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Beta Offline decryption utility

sceptic

Forum Supporter
Now that the Windows command line stripts is available can I take it that I needn't look into providing a Windows command line decryption utility - except for my own amusement?
My command line requirement is met now with stripts. The only thing against stripts on Windows is the cygwin dependency. This is not an issue for me but I guess some people might not want to install it.

I am still hoping (as he has not said no yet!) @af123 will be able to do a similar trick to produce a Windows/cygwin version of HMT, as this is missing from the set of utilities currently and would probably be useful for me too for a utility I have in mind to organize/name my recordings that have just been dumped as is from my Humax box to various NAS locations.
 

sceptic

Forum Supporter
Should the FC command have a /B argument to perform a binary comparison?
Oops my bad, with the /B argument the files are still reported as identical. In either case (stripts or HFODU2) neither process consumed more than 6% of my CPU in task manager.
 
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EEPhil

Number 28
You would expect it to be longer with all the Java overhead!
Wouldn't have expected twice the time. I did some comparisons a while ago with a numerical simulation code written by someone else in C (or maybe C++) and my code in Java and an old version in Fortran. I don't remember there being that much of a difference. Perhaps af123 writes better code than I do.
Rather than manually timing a slightly more accurate way would be to look in the log file:
Code:
19:38:41 INFO: Processing 1 files.
19:38:41 INFO: Decrypting: C:\[deleted]\HFODU2\enc_Pointless.ts
19:38:53 INFO: The file was decrypted successfully.
19:38:53 INFO: Output is C:\[deleted]\enc_Pointless_dec.ts
Obviously first item on the line is the time in hh:mm:ss. Best guess at the timing for this example would be 12 (+/- 1) seconds
 

prpr

Well-Known Member
I am still hoping (as he has not said no yet!) @af123 will be able to do a similar trick to produce a Windows/cygwin version of HMT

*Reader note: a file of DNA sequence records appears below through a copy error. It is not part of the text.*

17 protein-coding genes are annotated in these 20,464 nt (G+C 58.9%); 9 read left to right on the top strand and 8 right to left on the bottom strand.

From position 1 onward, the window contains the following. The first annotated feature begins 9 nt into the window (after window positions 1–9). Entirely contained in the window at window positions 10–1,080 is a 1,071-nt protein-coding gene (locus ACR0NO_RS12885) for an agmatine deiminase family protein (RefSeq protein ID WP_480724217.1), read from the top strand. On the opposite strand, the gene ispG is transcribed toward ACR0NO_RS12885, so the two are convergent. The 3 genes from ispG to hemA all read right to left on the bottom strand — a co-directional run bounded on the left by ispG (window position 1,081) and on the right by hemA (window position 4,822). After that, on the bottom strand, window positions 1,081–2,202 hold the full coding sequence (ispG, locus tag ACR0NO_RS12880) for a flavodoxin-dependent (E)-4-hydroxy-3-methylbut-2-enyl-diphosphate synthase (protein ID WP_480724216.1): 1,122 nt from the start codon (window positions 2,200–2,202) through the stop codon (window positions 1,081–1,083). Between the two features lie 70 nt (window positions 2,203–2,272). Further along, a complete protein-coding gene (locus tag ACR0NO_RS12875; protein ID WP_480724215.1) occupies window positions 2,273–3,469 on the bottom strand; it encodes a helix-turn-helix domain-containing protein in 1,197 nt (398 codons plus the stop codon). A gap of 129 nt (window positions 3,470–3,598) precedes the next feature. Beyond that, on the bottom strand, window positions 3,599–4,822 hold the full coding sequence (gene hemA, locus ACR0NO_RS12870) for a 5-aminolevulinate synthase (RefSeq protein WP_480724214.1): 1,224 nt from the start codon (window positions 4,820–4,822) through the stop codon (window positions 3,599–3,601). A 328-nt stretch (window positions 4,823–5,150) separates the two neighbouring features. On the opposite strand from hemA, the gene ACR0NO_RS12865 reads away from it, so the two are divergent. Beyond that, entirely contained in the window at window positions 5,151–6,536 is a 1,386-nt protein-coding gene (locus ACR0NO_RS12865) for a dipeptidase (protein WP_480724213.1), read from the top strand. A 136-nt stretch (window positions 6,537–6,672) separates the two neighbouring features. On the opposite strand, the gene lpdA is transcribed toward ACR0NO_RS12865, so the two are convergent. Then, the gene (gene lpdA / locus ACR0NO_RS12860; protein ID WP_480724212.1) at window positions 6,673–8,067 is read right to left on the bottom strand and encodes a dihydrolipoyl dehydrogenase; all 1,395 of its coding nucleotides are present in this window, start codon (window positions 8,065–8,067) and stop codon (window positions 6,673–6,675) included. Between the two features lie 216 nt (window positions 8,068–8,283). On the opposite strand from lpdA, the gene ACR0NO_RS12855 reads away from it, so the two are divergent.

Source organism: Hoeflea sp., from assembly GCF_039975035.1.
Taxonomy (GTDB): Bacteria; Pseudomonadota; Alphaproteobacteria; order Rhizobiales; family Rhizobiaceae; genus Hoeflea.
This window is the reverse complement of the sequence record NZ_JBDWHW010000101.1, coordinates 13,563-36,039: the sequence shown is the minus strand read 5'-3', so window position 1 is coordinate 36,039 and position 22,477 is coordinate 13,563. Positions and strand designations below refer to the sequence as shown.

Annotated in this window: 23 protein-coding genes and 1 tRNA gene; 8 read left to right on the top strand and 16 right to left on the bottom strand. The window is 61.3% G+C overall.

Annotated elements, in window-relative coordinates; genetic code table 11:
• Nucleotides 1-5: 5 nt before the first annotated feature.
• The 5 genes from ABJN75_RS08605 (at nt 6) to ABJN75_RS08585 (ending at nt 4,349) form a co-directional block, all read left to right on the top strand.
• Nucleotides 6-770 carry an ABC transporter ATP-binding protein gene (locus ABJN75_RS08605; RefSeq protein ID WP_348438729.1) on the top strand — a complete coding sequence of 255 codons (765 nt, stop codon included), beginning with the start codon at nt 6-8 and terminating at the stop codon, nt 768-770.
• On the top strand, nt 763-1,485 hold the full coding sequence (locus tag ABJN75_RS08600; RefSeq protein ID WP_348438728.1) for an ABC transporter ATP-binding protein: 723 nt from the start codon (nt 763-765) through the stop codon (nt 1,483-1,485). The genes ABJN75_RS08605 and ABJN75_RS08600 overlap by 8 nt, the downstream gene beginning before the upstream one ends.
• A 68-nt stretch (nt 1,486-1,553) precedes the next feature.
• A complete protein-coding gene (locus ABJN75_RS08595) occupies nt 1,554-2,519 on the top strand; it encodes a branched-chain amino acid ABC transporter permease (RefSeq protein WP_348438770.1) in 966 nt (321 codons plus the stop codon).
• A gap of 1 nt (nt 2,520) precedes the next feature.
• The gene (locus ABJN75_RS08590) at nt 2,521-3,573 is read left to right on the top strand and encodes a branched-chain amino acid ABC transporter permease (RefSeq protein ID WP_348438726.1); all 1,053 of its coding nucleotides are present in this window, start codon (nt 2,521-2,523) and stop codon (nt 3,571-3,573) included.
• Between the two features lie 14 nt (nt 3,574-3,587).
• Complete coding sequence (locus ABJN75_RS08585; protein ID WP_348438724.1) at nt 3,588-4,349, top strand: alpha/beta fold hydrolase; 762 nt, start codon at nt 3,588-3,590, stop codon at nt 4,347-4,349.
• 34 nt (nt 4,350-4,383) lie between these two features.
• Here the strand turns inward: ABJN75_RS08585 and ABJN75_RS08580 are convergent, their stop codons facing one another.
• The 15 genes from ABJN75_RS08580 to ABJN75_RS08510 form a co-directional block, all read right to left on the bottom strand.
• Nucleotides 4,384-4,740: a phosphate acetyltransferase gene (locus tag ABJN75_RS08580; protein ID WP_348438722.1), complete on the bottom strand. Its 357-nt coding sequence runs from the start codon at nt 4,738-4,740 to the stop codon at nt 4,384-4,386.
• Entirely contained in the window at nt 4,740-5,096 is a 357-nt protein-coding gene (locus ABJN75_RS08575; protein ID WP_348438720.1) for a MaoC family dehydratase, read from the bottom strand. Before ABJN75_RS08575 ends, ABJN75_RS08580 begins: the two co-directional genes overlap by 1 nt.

For what it's worth, tunefix is developed/debugged in Visual Studio and the same C++ source code compiles on the T2 without change. Any platform differences are handled in (my own) class/function library code with #ifdef sections.
Granted, using this technique would be more difficult with the decryption stuff used by stripts, but hmt would be fairly straightforward I'd have thought (if I were doing it, which I'm not!, oh, er, I did!).
 
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prpr

Well-Known Member
118.85s - It's hidden away at the top of the image in post #255.
Thanks. Those images are user hostile - too much pointless black space and text too small to see these days. I couldn't be bothered to read them.
 

EEPhil

Number 28
I only checked them because BH pointed out the time. I thought, "where the hell did he get that from?" The only place I could find was that image.
 

sceptic

Forum Supporter
Thanks @af123 From the looks of it, it should be possible to build a Windows version from that source which requires no additional depencies.

Oh and @prpr, point taken, I'll make sure my images are more user friendly in future!
 

sceptic

Forum Supporter
Rather than manually timing a slightly more accurate way would be to look in the log file
Ah yes I forgot about the log. FYI the actual timings are shown below. To my eye it finished at at 17:53 dead, so I don't know where the extra 36 seconds came from?-

Code:
17:49:00 INFO: Processing 1 files.
17:49:00 INFO: Decrypting: E:\testing\The Desert Fox_20171229_1604.ts
17:53:36 INFO: The file was decrypted successfully.
17:53:36 INFO: Output is E:\testing\The Desert Fox_20171229_1604_hfodu.ts
I would have thought that the majority of the time was spent doing the 3Des decryption so maybe stripts has a better implementation of this algorithm?
 

EEPhil

Number 28
I would have thought that the majority of the time was spent doing the 3Des decryption so maybe stripts has a better implementation of this algorithm?
Having given it a bit of thought there are quite a number of things that could cause the differences.
(Just for the record, where I have had full control over both the Java and other source for a numerical simulation I had 35s for a Java version and 33s for a Fortran one using the same algorithm/simulation data. Java was object oriented, Fortran was not. Less than 7% slower with Java. So taking twice as long for decryption is alarming.)
Looking at hfodu vs stripts:
  • I've no idea how stripts is implemented and whether it is possible that it could run multi-threaded. The Java version is deliberately written to decrypt in a single thread.